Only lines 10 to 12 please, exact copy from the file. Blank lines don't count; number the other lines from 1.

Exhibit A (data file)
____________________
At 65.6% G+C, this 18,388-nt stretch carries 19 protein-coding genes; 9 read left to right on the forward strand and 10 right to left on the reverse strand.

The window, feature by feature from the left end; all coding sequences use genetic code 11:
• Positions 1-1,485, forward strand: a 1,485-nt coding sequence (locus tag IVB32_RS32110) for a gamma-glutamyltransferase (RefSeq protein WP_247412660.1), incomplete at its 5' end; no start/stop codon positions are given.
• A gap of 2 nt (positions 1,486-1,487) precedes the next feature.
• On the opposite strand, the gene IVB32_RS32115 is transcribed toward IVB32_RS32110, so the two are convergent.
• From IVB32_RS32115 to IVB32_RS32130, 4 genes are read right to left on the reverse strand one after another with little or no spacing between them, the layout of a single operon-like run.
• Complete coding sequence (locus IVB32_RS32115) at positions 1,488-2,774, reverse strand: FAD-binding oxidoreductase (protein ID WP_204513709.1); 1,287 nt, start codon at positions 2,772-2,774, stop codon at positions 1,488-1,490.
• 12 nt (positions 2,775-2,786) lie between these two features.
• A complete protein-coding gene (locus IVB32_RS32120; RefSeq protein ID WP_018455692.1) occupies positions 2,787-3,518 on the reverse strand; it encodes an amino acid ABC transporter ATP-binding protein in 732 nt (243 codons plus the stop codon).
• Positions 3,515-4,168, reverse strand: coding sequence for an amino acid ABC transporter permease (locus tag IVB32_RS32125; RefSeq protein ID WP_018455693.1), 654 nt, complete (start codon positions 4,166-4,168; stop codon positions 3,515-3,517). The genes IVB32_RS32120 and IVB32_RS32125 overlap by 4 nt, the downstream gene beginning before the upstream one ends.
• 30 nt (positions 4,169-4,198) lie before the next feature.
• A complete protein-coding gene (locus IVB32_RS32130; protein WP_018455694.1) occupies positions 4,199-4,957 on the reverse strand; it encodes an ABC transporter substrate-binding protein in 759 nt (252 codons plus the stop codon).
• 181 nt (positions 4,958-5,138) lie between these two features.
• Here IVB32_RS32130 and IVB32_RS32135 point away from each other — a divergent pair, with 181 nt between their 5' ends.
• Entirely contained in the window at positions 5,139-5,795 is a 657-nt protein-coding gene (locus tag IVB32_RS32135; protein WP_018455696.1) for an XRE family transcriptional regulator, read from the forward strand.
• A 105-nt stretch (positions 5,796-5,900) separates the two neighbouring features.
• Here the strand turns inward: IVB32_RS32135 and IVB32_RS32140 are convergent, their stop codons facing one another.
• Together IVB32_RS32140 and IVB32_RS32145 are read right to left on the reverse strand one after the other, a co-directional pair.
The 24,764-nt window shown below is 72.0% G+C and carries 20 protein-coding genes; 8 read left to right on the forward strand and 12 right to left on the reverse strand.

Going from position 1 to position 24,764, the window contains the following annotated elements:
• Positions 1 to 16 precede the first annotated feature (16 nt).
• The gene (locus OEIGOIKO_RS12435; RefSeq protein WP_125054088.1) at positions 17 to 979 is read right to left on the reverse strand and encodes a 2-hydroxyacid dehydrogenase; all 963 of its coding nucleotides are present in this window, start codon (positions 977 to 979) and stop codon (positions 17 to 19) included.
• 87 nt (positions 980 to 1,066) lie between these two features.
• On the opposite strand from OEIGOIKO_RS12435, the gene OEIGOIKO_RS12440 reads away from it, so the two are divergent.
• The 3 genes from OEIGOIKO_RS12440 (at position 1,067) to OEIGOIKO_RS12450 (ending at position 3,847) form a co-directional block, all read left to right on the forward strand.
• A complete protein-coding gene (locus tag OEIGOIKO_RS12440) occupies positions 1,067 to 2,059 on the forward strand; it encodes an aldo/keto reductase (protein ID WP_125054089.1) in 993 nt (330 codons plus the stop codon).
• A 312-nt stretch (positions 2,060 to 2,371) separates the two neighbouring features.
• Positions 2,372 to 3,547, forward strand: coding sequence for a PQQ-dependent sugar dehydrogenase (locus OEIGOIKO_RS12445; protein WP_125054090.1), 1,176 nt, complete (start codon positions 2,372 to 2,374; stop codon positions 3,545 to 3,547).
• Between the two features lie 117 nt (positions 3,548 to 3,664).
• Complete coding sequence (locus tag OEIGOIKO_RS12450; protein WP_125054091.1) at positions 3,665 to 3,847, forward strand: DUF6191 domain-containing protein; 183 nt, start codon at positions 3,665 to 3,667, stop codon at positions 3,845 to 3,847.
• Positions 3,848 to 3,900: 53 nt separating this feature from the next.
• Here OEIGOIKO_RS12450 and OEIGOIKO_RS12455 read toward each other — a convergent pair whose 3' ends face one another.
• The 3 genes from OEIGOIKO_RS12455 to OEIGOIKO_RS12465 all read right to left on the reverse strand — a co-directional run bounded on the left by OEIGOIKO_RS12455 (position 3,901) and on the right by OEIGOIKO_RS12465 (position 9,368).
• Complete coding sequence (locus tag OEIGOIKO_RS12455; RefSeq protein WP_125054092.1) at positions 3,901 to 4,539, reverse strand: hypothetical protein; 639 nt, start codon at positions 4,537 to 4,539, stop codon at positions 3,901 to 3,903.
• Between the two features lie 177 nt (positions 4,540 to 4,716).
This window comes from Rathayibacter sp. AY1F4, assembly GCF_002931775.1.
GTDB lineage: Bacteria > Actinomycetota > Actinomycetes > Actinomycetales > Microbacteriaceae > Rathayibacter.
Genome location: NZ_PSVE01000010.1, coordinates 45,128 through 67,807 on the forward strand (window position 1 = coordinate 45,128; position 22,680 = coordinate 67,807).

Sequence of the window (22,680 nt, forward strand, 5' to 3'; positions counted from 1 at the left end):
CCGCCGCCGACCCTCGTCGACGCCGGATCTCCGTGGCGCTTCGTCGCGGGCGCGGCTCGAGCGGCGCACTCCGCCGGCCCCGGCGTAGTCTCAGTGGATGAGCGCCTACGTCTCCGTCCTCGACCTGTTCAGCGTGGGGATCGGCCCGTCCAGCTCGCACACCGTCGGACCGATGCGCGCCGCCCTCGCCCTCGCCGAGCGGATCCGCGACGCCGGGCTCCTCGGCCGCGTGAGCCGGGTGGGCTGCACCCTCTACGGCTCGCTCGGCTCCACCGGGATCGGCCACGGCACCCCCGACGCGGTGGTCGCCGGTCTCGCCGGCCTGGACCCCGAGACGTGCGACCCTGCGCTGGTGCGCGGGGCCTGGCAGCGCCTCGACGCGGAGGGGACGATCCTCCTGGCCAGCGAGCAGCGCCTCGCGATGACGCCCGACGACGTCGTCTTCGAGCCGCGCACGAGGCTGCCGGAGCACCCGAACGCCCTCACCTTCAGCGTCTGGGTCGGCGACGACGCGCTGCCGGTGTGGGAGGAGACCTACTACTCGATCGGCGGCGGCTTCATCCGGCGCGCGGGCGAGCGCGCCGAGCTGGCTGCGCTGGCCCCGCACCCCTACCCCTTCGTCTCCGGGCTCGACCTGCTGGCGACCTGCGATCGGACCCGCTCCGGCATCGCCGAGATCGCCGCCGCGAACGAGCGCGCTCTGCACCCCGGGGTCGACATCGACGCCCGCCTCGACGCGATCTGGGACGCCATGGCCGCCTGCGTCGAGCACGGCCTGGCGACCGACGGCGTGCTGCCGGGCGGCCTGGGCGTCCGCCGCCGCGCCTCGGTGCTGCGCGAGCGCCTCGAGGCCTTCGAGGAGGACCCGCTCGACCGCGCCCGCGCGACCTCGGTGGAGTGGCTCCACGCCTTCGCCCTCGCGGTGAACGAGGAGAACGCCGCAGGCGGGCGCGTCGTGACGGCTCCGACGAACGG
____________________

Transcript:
• Positions 3,515-4,168, reverse strand: coding sequence for an amino acid ABC transporter permease (locus tag IVB32_RS32125; RefSeq protein ID WP_018455693.1), 654 nt, complete (start codon positions 4,166-4,168; stop codon positions 3,515-3,517). The genes IVB32_RS32120 and IVB32_RS32125 overlap by 4 nt, the downstream gene beginning before the upstream one ends.
• 30 nt (positions 4,169-4,198) lie before the next feature.
• A complete protein-coding gene (locus IVB32_RS32130; protein WP_018455694.1) occupies positions 4,199-4,957 on the reverse strand; it encodes an ABC transporter substrate-binding protein in 759 nt (252 codons plus the stop codon).